Admittedly, the wording of the email ambiguously implied that only those with extensions would be emailed the following day. Given, however, that we were under the impression we would not have extensions, and then were teased with the possibility of extensions, might it not have been a semi-respectful move to give us some clarity once and for all? Did it not cross their minds that by throwing us into further, unnecessary uncertainty goes against their pledges to minimise the effects of the strike action? Apparently not. Apparently the words on those emails telling us they care about how we will deal with the situation we are in were empty words.
Might it not have been a semi-respectful move to give us some clarity once and for all?
If they were to honour their word, the most obvious way to do this would of course be to grant extensions. We are now in a situation where we have clashing deadlines which not only increases stress-levels, but, more importantly, means that we will not have received any feedback by the time we have to submit our next essays. What is the point in giving us feedback and tips to improve next time, if we are unable to use them 'next time'?
As one student said: 'I just find it a bit worrying that the people deciding all these things are the same ones who are either marking the essays or who have been on strike and therefore have vested interests in not wanting them moved or wanting them moved to certain dates. They’re not listening to us especially about this and it furthers this feeling that we’re just collateral.'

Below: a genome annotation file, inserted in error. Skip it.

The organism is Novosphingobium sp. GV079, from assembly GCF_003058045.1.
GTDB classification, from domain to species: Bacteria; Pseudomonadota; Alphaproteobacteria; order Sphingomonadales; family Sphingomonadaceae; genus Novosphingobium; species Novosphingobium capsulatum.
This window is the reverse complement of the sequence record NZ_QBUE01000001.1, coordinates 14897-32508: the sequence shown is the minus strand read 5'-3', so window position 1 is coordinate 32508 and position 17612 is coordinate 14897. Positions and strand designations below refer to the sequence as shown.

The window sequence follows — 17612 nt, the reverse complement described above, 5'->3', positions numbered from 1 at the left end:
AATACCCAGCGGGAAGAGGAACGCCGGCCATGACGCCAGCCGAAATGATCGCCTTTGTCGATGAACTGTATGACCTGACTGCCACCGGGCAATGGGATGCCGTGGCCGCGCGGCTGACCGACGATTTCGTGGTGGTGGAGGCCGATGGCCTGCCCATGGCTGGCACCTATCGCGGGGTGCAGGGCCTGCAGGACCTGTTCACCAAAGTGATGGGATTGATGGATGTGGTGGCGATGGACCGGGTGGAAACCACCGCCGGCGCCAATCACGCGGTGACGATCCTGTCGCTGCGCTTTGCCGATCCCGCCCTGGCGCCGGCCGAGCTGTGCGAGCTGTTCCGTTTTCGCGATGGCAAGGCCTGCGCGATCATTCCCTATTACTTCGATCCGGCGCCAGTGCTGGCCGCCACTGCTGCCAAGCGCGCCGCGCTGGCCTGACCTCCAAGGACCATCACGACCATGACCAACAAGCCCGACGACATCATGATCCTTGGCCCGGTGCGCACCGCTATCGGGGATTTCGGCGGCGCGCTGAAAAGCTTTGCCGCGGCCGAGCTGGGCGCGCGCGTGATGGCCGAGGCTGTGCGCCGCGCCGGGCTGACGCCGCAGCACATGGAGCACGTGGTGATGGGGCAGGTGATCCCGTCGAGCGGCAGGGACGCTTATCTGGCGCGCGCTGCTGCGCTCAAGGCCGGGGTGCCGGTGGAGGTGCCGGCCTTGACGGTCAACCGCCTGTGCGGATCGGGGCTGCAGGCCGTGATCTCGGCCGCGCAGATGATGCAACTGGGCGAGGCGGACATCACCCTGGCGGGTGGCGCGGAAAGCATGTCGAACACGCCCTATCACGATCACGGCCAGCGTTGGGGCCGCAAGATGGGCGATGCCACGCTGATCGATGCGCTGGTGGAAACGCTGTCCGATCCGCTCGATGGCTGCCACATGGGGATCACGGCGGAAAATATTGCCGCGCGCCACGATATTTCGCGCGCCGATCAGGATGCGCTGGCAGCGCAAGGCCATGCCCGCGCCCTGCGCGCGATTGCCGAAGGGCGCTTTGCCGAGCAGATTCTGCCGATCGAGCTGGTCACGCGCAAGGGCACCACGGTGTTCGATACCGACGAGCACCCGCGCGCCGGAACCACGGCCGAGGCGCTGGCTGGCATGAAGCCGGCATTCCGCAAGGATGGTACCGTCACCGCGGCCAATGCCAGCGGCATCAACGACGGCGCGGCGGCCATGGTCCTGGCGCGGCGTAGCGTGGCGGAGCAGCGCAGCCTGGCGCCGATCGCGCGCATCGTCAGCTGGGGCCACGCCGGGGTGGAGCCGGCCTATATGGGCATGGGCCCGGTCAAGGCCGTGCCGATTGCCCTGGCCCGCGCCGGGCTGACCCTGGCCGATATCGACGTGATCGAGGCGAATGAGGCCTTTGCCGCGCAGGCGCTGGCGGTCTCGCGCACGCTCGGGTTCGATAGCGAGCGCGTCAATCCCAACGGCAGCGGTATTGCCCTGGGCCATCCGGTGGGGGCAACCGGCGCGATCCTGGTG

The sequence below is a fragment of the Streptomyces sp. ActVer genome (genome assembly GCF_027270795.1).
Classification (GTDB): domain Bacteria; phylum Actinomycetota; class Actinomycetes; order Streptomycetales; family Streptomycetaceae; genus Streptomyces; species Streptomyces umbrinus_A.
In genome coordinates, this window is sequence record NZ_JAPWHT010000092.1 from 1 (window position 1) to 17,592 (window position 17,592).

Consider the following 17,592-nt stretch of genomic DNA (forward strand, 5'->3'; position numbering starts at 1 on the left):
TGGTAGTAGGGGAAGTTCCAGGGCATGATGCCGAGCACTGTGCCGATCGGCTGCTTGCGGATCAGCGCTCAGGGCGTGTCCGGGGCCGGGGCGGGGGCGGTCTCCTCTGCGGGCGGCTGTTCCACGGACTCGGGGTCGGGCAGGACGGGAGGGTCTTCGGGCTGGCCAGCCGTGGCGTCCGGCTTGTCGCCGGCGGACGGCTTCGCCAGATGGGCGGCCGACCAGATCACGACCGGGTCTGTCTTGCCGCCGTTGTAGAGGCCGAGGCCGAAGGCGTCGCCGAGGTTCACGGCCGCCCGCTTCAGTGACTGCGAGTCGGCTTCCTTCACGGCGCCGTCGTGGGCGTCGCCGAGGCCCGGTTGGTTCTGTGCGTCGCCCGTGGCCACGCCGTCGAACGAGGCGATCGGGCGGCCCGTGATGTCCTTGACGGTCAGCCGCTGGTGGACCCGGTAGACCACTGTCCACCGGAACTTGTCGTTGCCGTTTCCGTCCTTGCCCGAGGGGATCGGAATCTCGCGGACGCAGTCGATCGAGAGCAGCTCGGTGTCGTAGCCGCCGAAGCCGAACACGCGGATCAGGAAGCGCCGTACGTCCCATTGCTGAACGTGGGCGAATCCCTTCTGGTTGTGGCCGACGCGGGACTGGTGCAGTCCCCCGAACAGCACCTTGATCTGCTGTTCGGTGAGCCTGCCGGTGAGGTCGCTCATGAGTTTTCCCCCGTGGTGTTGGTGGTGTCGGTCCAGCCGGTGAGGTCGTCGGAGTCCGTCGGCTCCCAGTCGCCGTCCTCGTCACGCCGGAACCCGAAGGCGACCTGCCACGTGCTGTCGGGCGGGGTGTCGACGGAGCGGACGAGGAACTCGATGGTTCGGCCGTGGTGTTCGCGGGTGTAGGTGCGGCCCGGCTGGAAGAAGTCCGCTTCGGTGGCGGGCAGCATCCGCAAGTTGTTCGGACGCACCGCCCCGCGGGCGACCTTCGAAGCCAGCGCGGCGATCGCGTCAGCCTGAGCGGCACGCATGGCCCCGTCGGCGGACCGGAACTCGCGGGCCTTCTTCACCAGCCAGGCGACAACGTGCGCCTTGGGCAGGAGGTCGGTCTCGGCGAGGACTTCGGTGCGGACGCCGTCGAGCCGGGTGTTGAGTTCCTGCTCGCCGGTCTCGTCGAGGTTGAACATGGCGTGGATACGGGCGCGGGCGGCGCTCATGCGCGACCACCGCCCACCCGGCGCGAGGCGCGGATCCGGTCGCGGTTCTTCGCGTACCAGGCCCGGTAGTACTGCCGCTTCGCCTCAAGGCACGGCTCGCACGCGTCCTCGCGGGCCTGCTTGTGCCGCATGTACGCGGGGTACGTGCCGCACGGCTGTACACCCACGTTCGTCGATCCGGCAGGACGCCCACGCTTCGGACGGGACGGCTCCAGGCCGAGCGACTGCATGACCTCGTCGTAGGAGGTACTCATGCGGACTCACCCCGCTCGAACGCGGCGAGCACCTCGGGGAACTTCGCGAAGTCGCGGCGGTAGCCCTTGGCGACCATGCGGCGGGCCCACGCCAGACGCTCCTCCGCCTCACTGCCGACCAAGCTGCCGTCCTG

Being made to feel like collateral, as many students do, I'm sure is not the intention of the relevant parties, but it is certainly the effect - ironically, it is the only certainty we have. Indeed, the issue, for me and many others is not solely about whether the deadlines will be moved or not, but is about the woefully abject communication on display from those behind the operations.
Being made to feel like collateral, as many students do, I'm sure is not the intention of the relevant parties, but it is certainly the effect
Is it so hard to send us an email telling us that no extensions have been made? Or if that would require too many different emails (although multiple emails still are not that hard to send, and given the situation we are in I really struggle if the office cannot be bothered to spend an extra half an hour or so sending emails personally to students to give them the clarity they need), send a collective email saying a new submission schedule is on Blackboard which details all we need to know.
I am fed up of receiving emails telling me that they care about the impact these strikes have had on my studies, and then acting in ways that suggest the complete opposite. The industrial action gave us fourteen days of uncertainty. This uncertainty has still has not fully recovered due to the possibility of the strikes extending, and we of course have no information about that yet. But we have had enough uncertainty to last our whole academic careers. We need clarity, and it is down to those behind these emails to provide that.
Editorial note: information about extensions is now available to Humanities students through the submission schedules on Blackboard. This article keeps its relevance in arguing that the time it took, and the lack of clarity regarding why some deadlines have not been extended, and that those without extensions were not explicitly told has been unnecessary and unhelpful.